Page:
But while the Post accepted the Hancock team's conditions to examine this data, two major TV stations -- CBS4 and 7News -- rejected them. Why?
According to CBS4 news director Tim Wieland, Hancock spokeswoman Amber Miller sent the following must-list to the station on Tuesday afternoon:
• Reporters will be able to review Michael's complete, unedited and un-redacted cell phone records for March, April, May, September and October in 2004, 2005, 2006 and 2007.
• Any reporting/writing will only involve numbers related to Denver Players/Denver Sugar and the allegations that Michael Hancock solicited prostitutes.
• Reporters will share with us the specific phone numbers and names they are looking for just prior to sitting down and reviewing the records.
• If there is a match, reporters will point out those numbers on the spot, with the understanding that no one leaves the room/contacts that number until the records review is complete.
• The records review will occur at the offices of Brownstein Hyatt Farber and Schreck.
• There will be no photocopying, reproduction or republication of the records.
Wieland said no-thanks, as did the folks at 7News, whose report on the decision notes that it was based on concern that "the conditions could compromise CALL7 Investigators' ability to objectively report the story."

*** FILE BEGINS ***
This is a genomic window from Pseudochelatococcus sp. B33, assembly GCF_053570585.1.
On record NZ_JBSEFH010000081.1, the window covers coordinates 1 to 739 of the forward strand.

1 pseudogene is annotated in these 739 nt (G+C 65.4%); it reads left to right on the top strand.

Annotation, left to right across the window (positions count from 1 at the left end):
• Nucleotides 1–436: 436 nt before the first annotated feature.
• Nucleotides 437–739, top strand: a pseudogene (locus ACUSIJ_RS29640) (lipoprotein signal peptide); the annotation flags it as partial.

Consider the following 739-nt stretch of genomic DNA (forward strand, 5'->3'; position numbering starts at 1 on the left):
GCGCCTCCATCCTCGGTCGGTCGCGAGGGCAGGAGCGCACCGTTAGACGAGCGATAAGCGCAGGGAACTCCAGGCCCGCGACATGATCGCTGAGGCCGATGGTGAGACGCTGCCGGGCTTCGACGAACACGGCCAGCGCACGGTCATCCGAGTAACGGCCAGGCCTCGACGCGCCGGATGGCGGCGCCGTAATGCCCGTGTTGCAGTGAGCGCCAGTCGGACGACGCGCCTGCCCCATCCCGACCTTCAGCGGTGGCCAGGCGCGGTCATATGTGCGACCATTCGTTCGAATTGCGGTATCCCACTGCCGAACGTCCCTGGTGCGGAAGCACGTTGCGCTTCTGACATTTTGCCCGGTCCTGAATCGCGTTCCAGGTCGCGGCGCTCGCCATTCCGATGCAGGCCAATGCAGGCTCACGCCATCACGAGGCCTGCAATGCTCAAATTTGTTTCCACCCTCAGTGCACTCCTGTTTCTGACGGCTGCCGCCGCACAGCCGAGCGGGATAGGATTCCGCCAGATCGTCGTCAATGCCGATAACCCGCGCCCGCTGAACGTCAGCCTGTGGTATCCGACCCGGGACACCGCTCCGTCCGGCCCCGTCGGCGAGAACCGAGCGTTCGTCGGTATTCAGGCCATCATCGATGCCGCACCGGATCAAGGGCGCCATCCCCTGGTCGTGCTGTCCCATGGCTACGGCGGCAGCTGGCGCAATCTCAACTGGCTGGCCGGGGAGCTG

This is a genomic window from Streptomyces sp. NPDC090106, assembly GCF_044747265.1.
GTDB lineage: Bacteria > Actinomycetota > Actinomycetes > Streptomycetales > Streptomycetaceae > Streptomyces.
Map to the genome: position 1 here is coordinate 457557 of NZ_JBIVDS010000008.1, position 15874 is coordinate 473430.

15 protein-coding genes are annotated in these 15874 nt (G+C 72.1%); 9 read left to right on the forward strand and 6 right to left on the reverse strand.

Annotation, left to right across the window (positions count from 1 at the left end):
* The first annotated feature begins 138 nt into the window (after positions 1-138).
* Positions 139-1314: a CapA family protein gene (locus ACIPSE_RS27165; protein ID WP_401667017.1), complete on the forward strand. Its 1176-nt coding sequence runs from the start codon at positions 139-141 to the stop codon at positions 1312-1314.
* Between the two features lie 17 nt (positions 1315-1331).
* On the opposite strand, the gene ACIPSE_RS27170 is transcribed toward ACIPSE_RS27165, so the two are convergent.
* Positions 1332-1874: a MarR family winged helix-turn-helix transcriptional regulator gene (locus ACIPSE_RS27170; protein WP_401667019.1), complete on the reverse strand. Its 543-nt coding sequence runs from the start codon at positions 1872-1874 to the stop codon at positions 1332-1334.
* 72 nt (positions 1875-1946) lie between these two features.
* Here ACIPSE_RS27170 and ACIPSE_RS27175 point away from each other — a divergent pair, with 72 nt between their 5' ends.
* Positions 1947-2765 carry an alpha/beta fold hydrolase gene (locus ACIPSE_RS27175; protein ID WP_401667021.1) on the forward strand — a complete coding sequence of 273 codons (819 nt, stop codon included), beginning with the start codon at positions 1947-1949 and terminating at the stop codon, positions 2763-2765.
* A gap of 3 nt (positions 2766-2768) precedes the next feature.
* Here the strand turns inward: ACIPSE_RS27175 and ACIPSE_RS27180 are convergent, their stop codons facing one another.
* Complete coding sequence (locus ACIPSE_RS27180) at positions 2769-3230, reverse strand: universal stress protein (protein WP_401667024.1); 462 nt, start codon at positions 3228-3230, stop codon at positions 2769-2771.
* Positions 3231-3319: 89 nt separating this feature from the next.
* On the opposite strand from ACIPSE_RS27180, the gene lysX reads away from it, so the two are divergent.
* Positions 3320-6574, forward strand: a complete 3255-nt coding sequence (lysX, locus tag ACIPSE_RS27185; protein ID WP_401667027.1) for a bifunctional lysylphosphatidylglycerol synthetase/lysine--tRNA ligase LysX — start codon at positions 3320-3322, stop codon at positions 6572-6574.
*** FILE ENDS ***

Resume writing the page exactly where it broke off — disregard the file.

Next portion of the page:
As you'll recall, 7News and Fox31 were the first Denver TV stations to broadcast about the accusations against Hancock, first reported on the website Complete Colorado. The outlets used communication between the mayor-elect's legal team and the Denver Police Department as the equivalent of a second source to supplement information provided by former Denver Players owner Scottie Ewing.
In contrast, CBS4 has resisted the temptation to air material on the subject -- not that staffers have ignored it. As Wieland notes via e-mail, "We have investigated the allegations against Michael Hancock with persistence and patience."
Did the station feel pressure to jump in after most of its major competitors belatedly did so? "The only pressure we have felt is the pressure we've put on ourselves to be fair and to get it right," Wieland writes, "and I am proud that we have stood by our standards."
More from our Media archive: "Michael Hancock prostitution ring story: CBS4 exec on why station hasn't reported it yet."